We invite you to return every day during Advent for this devotional series
Listen to today’s accompanying audio track:
Evry Valley Shall Be Exalted
“Ev’ry valley shall be exalted, and ev’ry mountain and hill made low; the crooked straight and the rough places plain.”
Diogenes, the ancient Athenian philosopher and social critic, was once asked how he wanted to be buried. “Face downwards”, was his quick reply. When asked why, he explained that one day the world would be turned right side up.
You don’t have to be a philosopher to know that our world is turned upside down. We live in a society of inverted values, where good is often called evil, and evil, good. News headlines daily mock the song of ‘peace on earth, good will toward men’. Oh how we all long for our world to be turned right side up.
Today’s Scripture and triumphant music proclaim Messiah coming to our upside down world. The prophet’s words tell how it is that God will bring comfort to His people – He will break into history on their behalf!
George Frederic Handel and Charles Jennens were concerned for people who denied God’s involvement in our world. Today many also think of God as unconcerned with what takes place on this planet third from the sun. But the prophet tells how the King is coming to our world. Messiah is on the move.
The prophet’s imagery in today’s text alludes to the ancient custom of preparing a highway for the arrival of an eastern monarch. The visiting king would send heralds ahead to repair roads, remove obstacles, and even to construct new roads. Heralds would go ahead and cry out: “Prepare the way for the coming king!”
Sometimes preparation meant that a road in a valley needed to be lifted, a rough way leveled, a crooked road made straight. Armies of workmen would busily prepare for the king’s coming. This is the imagery of today’s text: “Ev’ry valley shall be exalted, and ev’ry mountain and hill made low; the crooked straight and the rough places plain.”
Like all good poetry, we can read today’s text on more than one level. The prophet’s images hint at meanings beyond his literal words. He is telling us how Messiah will bring God’s justice to our world. He will lift up the downtrodden, bring down the arrogant, and make straight the pathways that are crooked.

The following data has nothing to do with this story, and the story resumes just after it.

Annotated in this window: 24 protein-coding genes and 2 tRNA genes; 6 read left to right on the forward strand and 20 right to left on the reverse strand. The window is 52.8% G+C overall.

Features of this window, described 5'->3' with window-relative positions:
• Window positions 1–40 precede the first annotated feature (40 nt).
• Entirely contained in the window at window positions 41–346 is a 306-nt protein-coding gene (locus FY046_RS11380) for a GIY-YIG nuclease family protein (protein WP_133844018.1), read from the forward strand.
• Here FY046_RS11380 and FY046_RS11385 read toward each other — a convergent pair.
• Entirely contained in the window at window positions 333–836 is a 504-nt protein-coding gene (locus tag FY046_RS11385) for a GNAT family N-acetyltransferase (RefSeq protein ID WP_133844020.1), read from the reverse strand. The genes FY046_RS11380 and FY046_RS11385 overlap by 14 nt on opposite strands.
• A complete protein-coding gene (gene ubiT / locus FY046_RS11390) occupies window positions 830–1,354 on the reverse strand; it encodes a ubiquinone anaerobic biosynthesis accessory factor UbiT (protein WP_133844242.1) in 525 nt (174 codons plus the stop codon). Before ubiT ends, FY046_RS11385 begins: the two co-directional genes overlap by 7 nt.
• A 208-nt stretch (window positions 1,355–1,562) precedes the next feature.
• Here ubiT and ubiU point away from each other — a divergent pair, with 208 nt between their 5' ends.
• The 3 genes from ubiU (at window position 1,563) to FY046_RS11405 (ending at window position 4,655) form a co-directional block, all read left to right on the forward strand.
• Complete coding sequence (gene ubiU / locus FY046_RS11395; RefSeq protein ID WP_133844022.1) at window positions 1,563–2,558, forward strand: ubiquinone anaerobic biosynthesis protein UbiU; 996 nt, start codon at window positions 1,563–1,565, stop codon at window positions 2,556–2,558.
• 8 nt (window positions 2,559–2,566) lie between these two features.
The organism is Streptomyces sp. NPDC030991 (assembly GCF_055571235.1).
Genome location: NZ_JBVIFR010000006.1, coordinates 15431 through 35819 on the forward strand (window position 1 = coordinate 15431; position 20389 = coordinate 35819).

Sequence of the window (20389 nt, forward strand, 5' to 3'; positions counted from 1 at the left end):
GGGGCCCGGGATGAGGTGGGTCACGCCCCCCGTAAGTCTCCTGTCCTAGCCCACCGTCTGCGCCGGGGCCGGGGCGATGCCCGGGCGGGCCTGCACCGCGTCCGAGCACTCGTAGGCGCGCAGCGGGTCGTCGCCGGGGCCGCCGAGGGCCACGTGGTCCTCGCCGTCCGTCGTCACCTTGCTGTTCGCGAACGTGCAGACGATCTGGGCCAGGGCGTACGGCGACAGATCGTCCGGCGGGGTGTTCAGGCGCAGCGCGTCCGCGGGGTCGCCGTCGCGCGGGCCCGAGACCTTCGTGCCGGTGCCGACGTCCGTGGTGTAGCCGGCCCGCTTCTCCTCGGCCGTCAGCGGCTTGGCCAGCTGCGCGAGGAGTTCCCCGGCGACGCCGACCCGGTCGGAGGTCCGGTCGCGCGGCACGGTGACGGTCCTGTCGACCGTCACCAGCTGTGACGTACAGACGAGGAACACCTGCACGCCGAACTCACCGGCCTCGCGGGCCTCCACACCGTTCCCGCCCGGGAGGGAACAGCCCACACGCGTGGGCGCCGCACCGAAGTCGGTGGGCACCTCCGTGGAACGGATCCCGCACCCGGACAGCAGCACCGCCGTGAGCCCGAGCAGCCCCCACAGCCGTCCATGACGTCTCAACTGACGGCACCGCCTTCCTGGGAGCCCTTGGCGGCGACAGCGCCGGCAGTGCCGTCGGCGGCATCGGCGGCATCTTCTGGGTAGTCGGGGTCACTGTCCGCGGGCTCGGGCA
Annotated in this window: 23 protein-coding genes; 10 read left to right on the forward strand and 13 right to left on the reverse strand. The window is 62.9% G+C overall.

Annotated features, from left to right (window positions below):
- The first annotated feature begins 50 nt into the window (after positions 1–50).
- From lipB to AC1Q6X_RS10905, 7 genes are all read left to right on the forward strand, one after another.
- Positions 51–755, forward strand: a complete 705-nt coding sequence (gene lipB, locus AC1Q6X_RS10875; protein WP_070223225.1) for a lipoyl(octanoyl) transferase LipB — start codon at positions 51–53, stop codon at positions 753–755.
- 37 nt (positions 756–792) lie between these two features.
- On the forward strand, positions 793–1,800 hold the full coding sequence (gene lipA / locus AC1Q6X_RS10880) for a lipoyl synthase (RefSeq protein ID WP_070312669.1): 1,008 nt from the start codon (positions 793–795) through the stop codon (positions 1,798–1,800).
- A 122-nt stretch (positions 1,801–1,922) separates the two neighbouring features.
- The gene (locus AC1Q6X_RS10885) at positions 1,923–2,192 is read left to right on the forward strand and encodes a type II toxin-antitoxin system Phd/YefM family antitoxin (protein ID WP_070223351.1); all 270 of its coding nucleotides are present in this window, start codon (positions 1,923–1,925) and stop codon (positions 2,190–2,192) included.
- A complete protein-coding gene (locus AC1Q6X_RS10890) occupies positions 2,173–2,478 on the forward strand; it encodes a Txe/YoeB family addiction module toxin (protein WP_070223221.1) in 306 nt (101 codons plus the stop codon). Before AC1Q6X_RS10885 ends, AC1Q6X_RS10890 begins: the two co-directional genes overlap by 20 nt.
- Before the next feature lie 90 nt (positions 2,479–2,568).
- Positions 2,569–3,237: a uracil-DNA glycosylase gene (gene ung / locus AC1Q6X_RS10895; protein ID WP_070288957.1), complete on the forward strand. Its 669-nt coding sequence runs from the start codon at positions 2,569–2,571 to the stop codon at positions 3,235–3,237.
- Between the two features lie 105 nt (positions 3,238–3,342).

Messiah’s mother, Mary, sings of God’s intervention in our world. She celebrates Messiah’s bringing down of the proud, and lifting up of the broken:
“He has shown strength with his arm; he has scattered the proud in the thoughts of their hearts. He has brought down the powerful from their thrones, and lifted up the lowly; he has filled the hungry with good things, and sent the rich away empty.” (Luke 1:51-53)
No obstacle will stand before Messiah’s coming. Crooked lives must be made straight. Proud and arrogant ways must be brought down. The downcast must be lifted up. Advent calls to get ready. “Behold your God!”
In this joyful aria Handel employs a technique, common in the Baroque period, which he will continue to employ throughout Messiah. The technique is called “tone painting” or “text painting”, where a composer writes notes to mimic the words of the text. Handel uses music to paint an acoustic picture of the Scripture text. For instance, in the music listen to how the word “valley” ends on a low note, and how “exalted” ends on an ascending one. “Mountain” forms a high point in the melody, and “hill”, a smaller one. “Low” ends on a note further down the scale.
Listen how the soloist takes four notes to sing “crooked”, while singing “straight” in one straight, sustained tone. “Rough places” is short, separate notes making a rough sound.
The different sounds contrast the exalted and the low, the crooked and the straight, the rough places and plain. Handel’s use of tone painting helps us to visualize the transformation Messiah brings in His coming. It challenges all to be ready.
- What do you sense that God might be saying to you in today’s Scripture text and music from Messiah?
- What do you want to say to God?
- Now take a few moments to be still in God’s presence.